The Alabama Senate passed a bill on Wednesday to replace or restore the Saturn 1B rocket at the Alabama Welcome Center on Interstate 65 after a previous bill also pertaining to the rocket failed to make it out of committee. 

The 224-foot Saturn 1B rocket was one of three Saturn rockets developed in Huntsville but was not the launch vehicle that ultimately took the first men to the moon. It has been on display at the rest stop since 1979 but closed in November last year due to rest stop renovations.

State Rep. Danny Crawford (R-Athens) told 1819 News in January that the rocket was never built to withstand exposure for more than 40 years. He argued that recent deterioration over the previous decades had rendered it a safety hazard.

Lawmakers set aside almost $1 million to refurbish the rocket in the FY 2023 budget. At the time, Crawford and others concerned with the rocket thought it only needed basic renovations. However, during a meeting with stakeholders and engineers in October, the cost of preserving the rocket was estimated at $7 million.

The Senate bill, sponsored by State Sen. Tom Butler (R-Madison), would require the Alabama Department of Economic and Community Affairs (ADECA) to “oversee the design, construction and installation of a replica of the Saturn 1B Rocket if the original rocket is beyond restoration or repair.”

The bill permits ADECA to contract with public and private entities to fulfill its duties. The department can also accept “public or private gifts, grants and donations.” It does not directly provide additional funding for the project.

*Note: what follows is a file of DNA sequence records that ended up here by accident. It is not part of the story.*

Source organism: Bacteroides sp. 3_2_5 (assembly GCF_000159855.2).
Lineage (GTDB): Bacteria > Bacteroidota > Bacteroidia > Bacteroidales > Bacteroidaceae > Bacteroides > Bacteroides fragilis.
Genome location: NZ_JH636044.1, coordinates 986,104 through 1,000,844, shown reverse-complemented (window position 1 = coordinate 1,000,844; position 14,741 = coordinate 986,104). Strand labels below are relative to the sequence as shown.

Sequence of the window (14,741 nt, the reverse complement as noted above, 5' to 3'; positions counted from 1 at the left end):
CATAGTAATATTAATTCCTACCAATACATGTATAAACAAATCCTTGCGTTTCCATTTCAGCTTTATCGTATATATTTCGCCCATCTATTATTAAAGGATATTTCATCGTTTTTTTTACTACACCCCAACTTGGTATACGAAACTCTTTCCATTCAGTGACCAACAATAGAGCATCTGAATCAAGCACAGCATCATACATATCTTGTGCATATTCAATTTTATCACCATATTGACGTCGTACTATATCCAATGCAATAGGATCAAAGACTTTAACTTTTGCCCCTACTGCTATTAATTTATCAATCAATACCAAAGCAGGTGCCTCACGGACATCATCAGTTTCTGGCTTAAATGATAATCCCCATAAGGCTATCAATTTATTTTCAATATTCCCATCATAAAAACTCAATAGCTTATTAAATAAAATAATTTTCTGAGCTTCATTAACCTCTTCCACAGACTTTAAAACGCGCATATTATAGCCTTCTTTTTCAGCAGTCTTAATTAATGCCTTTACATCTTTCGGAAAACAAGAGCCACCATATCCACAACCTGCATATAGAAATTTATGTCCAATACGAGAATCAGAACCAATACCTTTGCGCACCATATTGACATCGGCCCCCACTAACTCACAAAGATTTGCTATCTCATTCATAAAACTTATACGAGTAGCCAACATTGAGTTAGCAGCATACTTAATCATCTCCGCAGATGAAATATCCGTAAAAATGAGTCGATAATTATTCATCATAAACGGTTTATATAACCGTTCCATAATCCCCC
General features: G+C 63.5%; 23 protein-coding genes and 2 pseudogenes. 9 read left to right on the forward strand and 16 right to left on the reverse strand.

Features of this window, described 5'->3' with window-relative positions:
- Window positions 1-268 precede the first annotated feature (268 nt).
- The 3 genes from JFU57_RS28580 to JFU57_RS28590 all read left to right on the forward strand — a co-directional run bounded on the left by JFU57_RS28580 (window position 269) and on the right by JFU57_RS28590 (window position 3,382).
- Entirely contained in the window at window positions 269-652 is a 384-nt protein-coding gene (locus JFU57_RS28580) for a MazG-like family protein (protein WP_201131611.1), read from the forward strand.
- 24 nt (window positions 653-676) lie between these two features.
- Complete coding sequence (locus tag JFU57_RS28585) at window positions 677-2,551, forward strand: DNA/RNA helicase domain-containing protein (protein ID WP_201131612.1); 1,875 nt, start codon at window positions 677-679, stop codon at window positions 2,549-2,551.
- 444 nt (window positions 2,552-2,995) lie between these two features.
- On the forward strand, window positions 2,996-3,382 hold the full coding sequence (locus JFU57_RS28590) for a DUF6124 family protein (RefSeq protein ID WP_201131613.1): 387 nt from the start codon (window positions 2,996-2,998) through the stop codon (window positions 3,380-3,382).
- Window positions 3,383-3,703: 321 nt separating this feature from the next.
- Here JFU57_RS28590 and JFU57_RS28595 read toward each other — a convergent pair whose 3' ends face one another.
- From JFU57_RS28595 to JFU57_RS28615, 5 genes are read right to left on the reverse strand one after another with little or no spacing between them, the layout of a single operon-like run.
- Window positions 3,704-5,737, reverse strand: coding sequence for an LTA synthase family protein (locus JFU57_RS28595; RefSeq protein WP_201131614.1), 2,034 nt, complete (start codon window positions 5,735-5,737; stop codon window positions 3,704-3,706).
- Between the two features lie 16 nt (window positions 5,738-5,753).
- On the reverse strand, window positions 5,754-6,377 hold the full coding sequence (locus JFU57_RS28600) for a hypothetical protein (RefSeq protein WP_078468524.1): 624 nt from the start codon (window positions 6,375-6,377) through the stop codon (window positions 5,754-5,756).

Butler initially introduced a different bill that would’ve amended the Memorial Preservation Act (MPA) and required the Alabama State Council on the Arts to design and plan a replica of the Saturn 1B rocket.

The MPA imposes penalties for removing monuments that have been on public property for more than 40 years. Localities can be fined $25,000 for removing protected monuments. The original rocket bill would’ve changed the one-time $25,000 fine to a fine of $5,000 every day that a monument is not restored.

During a Senate State Governmental Affairs Committee meeting earlier this month, Democrats expressed concern about the MPA changes. Butler said the fine increase was not in the original version of his bill and that he didn’t know how or why it was added. 

The new bill does not mention the MPA and merely tasks ADECA with addressing the rocket. Butler introduced the bill on May 11, and the State Governmental Affairs Committee gave it a favorable report on May 17.

To connect with the author of this story or to comment, email or find him on Twitter and Facebook.

Don’t miss out! Subscribe to our newsletter and get our top stories every weekday morning.